President Xi Jinping called Monday for China to play a bigger role in managing global affairs after Beijing scored a diplomatic coup as the host of talks that produced an agreement by Saudi Arabia and Iran to reopen diplomatic relations.
Xi gave no details of the ruling Communist Party's plans in a speech to China's ceremonial legislature. But Beijing has been increasingly assertive since he took power in 2012 and called for changes in the International Monetary Fund and other entities it says fail to reflect the desires of developing countries.
China should “actively participate in the reform and construction of the global governance system” and promote “global security initiatives,” said Xi, the country’s most powerful leader in decades.
That will add “positive energy to world peace and development," Xi said.
On Friday, Xi was named to another term in the ceremonial presidency after breaking with tradition in October and awarding himself a third-five year term as general secretary of the ruling party, putting himself on track to become leader for life.
The National People’s Congress on Sunday cemented Xi’s dominance by endorsing the appointment of his loyalists as premier and other government leaders in a once-a-decade change. Xi has sidelined potential rivals and loaded the top ranks of the ruling party with his supporters.
The new premier, Li Qiang, tried Monday to reassure entrepreneurs but gave no details of possible plans to improve conditions after Xi's government spent the past decade building up state companies that control banking, energy, steel, telecoms and other industries.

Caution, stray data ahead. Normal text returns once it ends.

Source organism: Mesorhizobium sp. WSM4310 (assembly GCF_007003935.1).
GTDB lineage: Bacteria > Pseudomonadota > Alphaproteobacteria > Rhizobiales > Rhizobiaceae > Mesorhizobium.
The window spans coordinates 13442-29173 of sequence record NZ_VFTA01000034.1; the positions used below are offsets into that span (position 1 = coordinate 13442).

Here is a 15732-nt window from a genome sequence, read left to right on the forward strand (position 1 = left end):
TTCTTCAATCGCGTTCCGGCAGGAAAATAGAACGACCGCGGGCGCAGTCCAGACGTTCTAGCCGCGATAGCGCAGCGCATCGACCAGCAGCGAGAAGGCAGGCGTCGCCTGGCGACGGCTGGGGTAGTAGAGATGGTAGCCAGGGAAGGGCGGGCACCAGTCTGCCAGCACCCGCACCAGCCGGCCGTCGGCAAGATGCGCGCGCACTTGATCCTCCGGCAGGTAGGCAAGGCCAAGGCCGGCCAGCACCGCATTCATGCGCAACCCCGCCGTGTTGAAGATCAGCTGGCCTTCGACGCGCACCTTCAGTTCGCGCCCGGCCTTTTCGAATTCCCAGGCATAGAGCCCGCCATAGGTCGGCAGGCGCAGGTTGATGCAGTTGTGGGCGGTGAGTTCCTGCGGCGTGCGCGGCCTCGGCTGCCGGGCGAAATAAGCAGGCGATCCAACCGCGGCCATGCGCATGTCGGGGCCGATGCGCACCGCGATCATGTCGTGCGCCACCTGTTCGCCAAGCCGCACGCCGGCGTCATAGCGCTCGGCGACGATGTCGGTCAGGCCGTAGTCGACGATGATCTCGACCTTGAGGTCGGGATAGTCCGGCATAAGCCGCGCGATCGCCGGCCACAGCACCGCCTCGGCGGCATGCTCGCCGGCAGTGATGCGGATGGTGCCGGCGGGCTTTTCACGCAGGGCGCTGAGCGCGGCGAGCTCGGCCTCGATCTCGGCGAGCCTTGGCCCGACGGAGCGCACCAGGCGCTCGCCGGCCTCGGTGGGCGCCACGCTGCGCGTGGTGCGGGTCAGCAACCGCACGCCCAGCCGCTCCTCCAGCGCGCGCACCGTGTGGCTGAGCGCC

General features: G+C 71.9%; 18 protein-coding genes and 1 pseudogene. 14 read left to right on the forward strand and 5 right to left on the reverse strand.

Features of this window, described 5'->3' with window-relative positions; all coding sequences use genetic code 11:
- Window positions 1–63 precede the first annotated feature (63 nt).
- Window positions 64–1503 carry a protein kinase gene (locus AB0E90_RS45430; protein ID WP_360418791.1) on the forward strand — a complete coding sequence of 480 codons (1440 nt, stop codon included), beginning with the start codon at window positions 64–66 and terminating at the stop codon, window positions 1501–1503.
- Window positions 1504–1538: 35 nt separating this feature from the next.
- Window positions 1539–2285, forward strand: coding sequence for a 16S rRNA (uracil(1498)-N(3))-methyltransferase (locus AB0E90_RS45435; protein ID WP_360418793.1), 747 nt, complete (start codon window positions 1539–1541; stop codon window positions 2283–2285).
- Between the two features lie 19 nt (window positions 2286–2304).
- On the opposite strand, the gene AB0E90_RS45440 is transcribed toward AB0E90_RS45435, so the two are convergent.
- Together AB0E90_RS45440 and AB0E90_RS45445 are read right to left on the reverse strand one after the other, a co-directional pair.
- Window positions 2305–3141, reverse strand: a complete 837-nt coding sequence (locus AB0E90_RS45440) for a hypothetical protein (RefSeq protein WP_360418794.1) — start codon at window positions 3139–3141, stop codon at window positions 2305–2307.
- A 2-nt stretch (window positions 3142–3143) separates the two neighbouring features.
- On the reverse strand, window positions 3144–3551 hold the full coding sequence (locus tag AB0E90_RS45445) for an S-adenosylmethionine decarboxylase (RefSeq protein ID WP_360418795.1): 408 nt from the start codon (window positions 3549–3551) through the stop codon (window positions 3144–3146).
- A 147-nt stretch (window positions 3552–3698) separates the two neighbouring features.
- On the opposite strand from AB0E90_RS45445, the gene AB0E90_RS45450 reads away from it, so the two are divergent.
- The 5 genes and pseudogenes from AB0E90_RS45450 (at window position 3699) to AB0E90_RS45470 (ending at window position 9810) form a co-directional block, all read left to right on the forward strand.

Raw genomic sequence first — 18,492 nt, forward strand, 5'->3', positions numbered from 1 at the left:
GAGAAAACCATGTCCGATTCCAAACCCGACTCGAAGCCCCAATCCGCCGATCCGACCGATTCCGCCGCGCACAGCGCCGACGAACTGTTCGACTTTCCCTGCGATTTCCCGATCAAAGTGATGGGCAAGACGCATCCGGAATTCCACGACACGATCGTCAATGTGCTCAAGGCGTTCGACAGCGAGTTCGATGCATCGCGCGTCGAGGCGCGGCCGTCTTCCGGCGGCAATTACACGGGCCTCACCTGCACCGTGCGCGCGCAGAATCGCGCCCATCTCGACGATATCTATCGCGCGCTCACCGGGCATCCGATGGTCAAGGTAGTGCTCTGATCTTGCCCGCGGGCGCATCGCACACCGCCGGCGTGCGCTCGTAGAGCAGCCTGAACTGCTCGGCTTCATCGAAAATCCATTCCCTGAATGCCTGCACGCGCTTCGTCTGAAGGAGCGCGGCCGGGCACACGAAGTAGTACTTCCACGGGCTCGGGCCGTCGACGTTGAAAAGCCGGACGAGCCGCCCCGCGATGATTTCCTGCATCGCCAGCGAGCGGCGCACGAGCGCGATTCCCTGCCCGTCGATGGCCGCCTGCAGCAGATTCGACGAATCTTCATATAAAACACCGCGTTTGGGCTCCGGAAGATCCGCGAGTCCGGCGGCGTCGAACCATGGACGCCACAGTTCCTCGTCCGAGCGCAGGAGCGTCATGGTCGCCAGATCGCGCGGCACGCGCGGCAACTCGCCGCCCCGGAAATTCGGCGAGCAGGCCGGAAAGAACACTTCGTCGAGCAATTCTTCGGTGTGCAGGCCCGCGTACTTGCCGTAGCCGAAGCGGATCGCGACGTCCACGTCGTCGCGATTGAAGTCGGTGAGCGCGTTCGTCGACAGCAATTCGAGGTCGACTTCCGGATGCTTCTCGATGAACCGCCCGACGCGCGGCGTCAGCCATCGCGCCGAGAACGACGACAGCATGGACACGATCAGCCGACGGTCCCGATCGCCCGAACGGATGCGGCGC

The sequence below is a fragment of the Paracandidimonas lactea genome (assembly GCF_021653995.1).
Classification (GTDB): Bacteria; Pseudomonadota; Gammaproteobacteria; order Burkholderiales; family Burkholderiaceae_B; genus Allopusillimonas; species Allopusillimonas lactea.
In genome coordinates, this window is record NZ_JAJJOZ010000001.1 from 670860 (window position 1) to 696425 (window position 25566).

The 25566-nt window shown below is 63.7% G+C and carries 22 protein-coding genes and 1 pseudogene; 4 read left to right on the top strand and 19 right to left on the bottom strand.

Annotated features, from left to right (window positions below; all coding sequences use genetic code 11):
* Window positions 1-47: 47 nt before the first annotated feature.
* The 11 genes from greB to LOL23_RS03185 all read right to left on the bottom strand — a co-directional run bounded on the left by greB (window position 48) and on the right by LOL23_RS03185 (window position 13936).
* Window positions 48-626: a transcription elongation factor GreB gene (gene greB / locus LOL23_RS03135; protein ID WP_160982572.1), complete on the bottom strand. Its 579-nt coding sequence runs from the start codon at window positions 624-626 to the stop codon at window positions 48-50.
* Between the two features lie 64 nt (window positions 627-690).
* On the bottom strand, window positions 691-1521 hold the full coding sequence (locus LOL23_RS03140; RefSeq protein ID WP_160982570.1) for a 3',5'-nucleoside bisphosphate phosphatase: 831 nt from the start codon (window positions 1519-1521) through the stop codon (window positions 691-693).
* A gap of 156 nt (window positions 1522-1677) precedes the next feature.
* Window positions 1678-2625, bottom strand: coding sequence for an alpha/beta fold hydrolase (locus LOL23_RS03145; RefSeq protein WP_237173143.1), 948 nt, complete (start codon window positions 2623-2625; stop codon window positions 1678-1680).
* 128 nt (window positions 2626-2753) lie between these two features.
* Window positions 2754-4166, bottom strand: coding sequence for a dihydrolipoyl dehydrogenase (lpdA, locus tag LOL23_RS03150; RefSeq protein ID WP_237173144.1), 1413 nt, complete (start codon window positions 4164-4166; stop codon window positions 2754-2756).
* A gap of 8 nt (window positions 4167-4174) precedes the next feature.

Li's comments echoed promises by other Chinese leaders over the past six months to support entrepreneurs who generate jobs and wealth. They have vowed to simplify regulations and taxes but have given no indication they plan to rein in state companies that entrepreneurs complain drain away their profits.
The ruling party will “treat enterprises of all types of ownership equally” and “support the development and growth of private enterprises,” Li said.
“Our leading cadres at all levels must sincerely care about and serve private enterprises,” he said.
Chinese officials earlier indicated anti-monopoly and data security crackdowns that knocked tens of billions of dollars off the stock market value of e-commerce giant Alibaba Group and other tech companies were ending. But entrepreneurs were rattled anew in February when a star banker who played a leading role in tech deals disappeared. Bao Fan's company said he was “cooperating in an investigation” but gave no details.
Li said Beijing will make a priority of job creation as it tries to revive economic growth that sank to 3% last year, the second-lowest level in decades. This year's official growth target is “around 5%."
The premier expressed confidence China can cope as its workforce shrinks. The number of potential workers age 15 to 59 has fallen by more than 5% from its 2011 peak, an unusually abrupt decline for a middle-income country.